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Experience Counts in Weight-Loss Surgery


GOLDEN, Colo. -- Practice makes better bariatric surgery, with fewer complications and quicker hospital stays, according to investigators here.

GOLDEN, Colo., July 30 -- Practice makes better bariatric surgery, with fewer complications and quicker hospital stays, according to investigators here.

A survey of more than 166,000 bariatric surgery procedures performed in 19 states over three years showed that patients treated at the most experienced hospitals had 64% fewer complications and 26% shorter stays than similar patients treated in low-volume centers, found Samantha Collier, M.D., and colleagues, of HealthGrades, a healthcare ratings company.

"Assuming all hospitals in the 19 states studied could perform at the level of the top-performing hospitals 5,902 patients could have potentially avoided one or more major in-hospital complications associated with bariatric surgery," they wrote, in a report titled Bariatric Surgery Trends in American Hospitals.

The authors found that from 2003 through 2005, 166,410 bariatric surgery procedures were performed in the 19 states, and that only about 1,300 more procedures were performed in 2005 than in 2003.

A total of 731 hospitals performed at least one bariatric surgery procedure during the years of the study, but only 481 had sufficient volume to merit a rating, as determined by a minimum 30 cases across three years of data and at least five cases in the most current year.

They also found that 70% of the procedures in 2005 were laparoscopic rather than open gastric bypass, and that the laparoscopic method, as might be expected, was associated with fewer in-hospital complications.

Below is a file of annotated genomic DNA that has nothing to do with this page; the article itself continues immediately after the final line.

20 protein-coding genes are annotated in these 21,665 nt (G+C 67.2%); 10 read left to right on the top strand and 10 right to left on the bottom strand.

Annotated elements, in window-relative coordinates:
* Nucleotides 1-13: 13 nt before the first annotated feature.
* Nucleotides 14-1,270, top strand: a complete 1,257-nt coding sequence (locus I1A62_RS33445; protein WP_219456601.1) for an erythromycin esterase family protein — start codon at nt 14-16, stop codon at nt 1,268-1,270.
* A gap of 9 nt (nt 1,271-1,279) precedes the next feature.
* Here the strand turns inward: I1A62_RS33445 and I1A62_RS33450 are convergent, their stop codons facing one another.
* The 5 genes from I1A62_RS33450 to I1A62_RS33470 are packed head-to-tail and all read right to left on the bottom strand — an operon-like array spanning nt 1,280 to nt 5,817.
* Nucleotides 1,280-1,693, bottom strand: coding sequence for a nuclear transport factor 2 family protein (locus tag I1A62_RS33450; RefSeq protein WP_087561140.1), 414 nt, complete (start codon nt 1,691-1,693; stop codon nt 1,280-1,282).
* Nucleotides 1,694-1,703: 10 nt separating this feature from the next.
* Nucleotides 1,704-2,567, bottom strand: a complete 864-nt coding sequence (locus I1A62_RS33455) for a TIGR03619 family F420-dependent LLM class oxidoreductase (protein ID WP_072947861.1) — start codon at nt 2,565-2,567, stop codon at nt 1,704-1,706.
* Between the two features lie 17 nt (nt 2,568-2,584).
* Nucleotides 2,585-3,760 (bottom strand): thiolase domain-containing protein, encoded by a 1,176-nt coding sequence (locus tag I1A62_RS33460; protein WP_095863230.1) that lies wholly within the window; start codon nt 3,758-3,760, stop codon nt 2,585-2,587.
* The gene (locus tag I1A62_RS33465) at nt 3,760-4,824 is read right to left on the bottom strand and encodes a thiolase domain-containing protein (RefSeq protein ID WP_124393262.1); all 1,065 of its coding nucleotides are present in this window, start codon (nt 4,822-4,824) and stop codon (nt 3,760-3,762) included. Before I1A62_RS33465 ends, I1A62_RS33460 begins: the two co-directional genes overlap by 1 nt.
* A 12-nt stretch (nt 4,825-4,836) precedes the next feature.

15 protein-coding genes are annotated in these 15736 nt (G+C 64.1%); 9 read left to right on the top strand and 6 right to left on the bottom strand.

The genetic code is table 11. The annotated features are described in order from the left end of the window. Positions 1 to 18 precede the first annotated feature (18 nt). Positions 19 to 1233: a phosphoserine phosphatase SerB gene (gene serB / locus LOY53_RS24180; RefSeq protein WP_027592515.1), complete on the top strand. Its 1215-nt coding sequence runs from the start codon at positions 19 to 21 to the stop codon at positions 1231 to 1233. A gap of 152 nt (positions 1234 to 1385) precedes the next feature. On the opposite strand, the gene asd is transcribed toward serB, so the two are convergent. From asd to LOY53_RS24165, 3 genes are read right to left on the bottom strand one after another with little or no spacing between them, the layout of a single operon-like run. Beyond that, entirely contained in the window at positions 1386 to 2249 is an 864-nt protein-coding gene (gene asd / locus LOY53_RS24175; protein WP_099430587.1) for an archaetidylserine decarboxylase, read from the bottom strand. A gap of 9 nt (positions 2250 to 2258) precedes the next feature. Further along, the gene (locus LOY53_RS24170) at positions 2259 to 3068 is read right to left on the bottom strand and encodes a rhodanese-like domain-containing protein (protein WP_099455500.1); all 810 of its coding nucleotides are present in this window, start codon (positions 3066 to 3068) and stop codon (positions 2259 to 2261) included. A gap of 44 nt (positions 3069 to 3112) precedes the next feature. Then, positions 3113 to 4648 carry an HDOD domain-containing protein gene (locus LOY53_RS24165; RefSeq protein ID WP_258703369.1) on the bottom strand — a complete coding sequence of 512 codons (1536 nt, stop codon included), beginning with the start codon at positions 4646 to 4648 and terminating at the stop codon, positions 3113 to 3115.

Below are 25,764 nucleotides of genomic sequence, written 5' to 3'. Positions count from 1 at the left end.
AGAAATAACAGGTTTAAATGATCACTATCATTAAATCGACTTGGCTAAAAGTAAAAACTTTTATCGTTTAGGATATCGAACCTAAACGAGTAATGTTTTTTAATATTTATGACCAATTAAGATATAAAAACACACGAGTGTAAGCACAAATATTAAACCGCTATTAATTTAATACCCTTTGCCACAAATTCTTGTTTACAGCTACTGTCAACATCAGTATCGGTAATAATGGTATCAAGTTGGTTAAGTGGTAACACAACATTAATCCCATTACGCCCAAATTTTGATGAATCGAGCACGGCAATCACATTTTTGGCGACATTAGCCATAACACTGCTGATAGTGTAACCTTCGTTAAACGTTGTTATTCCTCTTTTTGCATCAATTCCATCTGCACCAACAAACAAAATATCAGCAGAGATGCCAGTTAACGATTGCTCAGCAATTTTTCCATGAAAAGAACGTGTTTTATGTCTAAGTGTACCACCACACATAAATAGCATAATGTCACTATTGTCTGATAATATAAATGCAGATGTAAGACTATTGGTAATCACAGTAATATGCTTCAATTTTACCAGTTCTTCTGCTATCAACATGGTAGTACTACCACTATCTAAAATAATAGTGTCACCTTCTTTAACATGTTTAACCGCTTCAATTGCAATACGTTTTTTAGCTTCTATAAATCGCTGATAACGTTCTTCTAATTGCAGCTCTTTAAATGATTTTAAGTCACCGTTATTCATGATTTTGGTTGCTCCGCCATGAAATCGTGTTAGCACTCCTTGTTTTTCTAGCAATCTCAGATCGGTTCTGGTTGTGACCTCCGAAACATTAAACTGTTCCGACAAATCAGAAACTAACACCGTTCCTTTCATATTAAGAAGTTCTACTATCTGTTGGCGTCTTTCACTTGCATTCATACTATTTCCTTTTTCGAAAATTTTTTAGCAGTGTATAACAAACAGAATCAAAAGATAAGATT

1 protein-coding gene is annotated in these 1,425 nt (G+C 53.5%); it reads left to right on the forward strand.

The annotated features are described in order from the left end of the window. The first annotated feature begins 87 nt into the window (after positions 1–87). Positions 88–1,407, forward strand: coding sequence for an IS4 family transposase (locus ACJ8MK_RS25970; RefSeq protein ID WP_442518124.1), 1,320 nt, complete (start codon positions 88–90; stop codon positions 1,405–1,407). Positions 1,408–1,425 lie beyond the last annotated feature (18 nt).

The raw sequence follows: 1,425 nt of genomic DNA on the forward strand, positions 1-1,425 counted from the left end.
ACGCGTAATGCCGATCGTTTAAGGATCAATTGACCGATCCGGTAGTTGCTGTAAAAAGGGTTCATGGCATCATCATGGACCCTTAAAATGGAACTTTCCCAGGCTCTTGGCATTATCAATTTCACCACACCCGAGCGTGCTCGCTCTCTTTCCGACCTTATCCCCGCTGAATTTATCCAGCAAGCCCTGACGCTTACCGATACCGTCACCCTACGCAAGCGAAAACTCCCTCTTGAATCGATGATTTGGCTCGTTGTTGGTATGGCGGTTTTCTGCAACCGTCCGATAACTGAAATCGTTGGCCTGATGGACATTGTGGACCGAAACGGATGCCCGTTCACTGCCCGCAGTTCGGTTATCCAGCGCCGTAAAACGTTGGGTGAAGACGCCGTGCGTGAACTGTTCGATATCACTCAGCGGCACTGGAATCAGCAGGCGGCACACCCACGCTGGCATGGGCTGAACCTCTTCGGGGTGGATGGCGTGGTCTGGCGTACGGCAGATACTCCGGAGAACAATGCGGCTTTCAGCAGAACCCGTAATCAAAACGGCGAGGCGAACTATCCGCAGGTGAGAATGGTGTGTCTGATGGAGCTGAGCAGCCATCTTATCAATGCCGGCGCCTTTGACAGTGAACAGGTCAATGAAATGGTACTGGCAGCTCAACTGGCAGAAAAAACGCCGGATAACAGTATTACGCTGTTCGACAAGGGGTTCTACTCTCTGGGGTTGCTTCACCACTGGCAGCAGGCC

The authors also ranked the hospitals with one, three, or five stars, with five star representing those institutions with significantly better performance than predicted by multivariate logistic regression. Three stars represented average performance, not statistically different from that predicted, and one star was awarded to those hospitals with significantly worse than predicted outcomes.

Of the 481 centers studied, 109 (22.7%) earned five stars, 257 hospitals (53.4%) were given three, and 15 (23.9%) just one.

They found that the five-star rated hospitals performed almost twice the number of procedures as one-star rated hospitals (533 versus 293), and that a typical patient undergoing a bariatric surgery procedure in one of the highest-ranked hospitals would have, on average, a 64% lower risk of one or more major in-hospital complications compared with a low-ranking center.

Compared with all one- and three-star centers, patients treated in a five-star center had a 41% lower risk for complications. The most frequent complications were surgical complications of the respiratory system, occurring in 1.45% of all patients, gastrointestinal system problems in 1.28% post-operative pulmonary insufficiency in 1.19%, hemorrhage complicating the procedure in 1.14%, and accidental operative laceration in 1.08%.

"Two hundred and fifty patients died in hospital from complications of bariatric surgery during the study period," the authors wrote. "The average U.S. mortality rate during the study period was 0.15%, or 1.5 patients per 1,000. While the absolute overall mortality rate was low for most hospitals, the mortality rate in five-star rated hospitals was almost half the rate of all other U.S. hospitals."

They also found that average length of stay among bariatric surgery patients was 26% shorter for those treated in the top-echelon hospitals compared with those treated in one-star centers.

Individual hospital quality results from this study are available at www.healthgrades.com.

"Bariatric surgery has been demonstrated to be highly effective for those with morbid obesity, but the relatively new procedures are not yet regulated or a credentialed surgical subspecialty," said Dr. Collier. "So it is important that patients considering surgery know how hospitals rate."

The authors noted several study limitations, including the possibility that the cases may have been coded incorrectly or incompletely by the hospital, and that there could be missing, incorrect, or outdated data.

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